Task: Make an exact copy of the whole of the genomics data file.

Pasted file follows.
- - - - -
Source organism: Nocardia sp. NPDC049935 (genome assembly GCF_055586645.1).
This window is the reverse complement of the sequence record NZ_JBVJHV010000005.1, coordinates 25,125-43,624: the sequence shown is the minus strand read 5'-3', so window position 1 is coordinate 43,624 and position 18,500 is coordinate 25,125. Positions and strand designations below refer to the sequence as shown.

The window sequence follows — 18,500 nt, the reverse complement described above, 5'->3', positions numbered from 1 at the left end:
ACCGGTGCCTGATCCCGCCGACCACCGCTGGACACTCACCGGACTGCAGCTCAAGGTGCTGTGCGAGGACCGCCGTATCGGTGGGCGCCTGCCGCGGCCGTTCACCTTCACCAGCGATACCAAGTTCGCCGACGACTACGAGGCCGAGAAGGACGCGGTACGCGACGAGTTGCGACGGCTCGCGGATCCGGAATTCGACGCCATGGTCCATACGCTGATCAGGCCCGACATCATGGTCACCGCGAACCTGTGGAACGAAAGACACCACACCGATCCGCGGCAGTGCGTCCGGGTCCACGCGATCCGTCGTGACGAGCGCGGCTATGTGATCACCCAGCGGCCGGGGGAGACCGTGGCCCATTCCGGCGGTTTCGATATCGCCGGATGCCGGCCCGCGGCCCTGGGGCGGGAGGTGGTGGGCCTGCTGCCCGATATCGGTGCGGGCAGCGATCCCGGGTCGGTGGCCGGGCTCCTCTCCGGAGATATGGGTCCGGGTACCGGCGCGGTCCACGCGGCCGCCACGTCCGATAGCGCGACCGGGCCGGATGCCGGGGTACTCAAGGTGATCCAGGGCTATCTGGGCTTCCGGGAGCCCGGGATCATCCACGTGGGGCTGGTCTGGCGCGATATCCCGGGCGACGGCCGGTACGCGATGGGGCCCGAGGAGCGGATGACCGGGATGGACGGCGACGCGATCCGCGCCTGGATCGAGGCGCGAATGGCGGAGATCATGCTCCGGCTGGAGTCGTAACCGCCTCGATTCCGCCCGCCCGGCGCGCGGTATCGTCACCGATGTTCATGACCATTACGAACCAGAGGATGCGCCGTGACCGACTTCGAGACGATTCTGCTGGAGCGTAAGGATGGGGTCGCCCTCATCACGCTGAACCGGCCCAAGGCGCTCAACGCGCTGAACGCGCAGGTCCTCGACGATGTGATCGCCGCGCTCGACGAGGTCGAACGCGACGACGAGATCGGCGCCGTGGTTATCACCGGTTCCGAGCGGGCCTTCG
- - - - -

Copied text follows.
Source organism: Nocardia sp. NPDC049935 (genome assembly GCF_055586645.1).
This window is the reverse complement of the sequence record NZ_JBVJHV010000005.1, coordinates 25,125-43,624: the sequence shown is the minus strand read 5'-3', so window position 1 is coordinate 43,624 and position 18,500 is coordinate 25,125. Positions and strand designations below refer to the sequence as shown.

The window sequence follows — 18,500 nt, the reverse complement described above, 5'->3', positions numbered from 1 at the left end:
ACCGGTGCCTGATCCCGCCGACCACCGCTGGACACTCACCGGACTGCAGCTCAAGGTGCTGTGCGAGGACCGCCGTATCGGTGGGCGCCTGCCGCGGCCGTTCACCTTCACCAGCGATACCAAGTTCGCCGACGACTACGAGGCCGAGAAGGACGCGGTACGCGACGAGTTGCGACGGCTCGCGGATCCGGAATTCGACGCCATGGTCCATACGCTGATCAGGCCCGACATCATGGTCACCGCGAACCTGTGGAACGAAAGACACCACACCGATCCGCGGCAGTGCGTCCGGGTCCACGCGATCCGTCGTGACGAGCGCGGCTATGTGATCACCCAGCGGCCGGGGGAGACCGTGGCCCATTCCGGCGGTTTCGATATCGCCGGATGCCGGCCCGCGGCCCTGGGGCGGGAGGTGGTGGGCCTGCTGCCCGATATCGGTGCGGGCAGCGATCCCGGGTCGGTGGCCGGGCTCCTCTCCGGAGATATGGGTCCGGGTACCGGCGCGGTCCACGCGGCCGCCACGTCCGATAGCGCGACCGGGCCGGATGCCGGGGTACTCAAGGTGATCCAGGGCTATCTGGGCTTCCGGGAGCCCGGGATCATCCACGTGGGGCTGGTCTGGCGCGATATCCCGGGCGACGGCCGGTACGCGATGGGGCCCGAGGAGCGGATGACCGGGATGGACGGCGACGCGATCCGCGCCTGGATCGAGGCGCGAATGGCGGAGATCATGCTCCGGCTGGAGTCGTAACCGCCTCGATTCCGCCCGCCCGGCGCGCGGTATCGTCACCGATGTTCATGACCATTACGAACCAGAGGATGCGCCGTGACCGACTTCGAGACGATTCTGCTGGAGCGTAAGGATGGGGTCGCCCTCATCACGCTGAACCGGCCCAAGGCGCTCAACGCGCTGAACGCGCAGGTCCTCGACGATGTGATCGCCGCGCTCGACGAGGTCGAACGCGACGACGAGATCGGCGCCGTGGTTATCACCGGTTCCGAGCGGGCCTTCG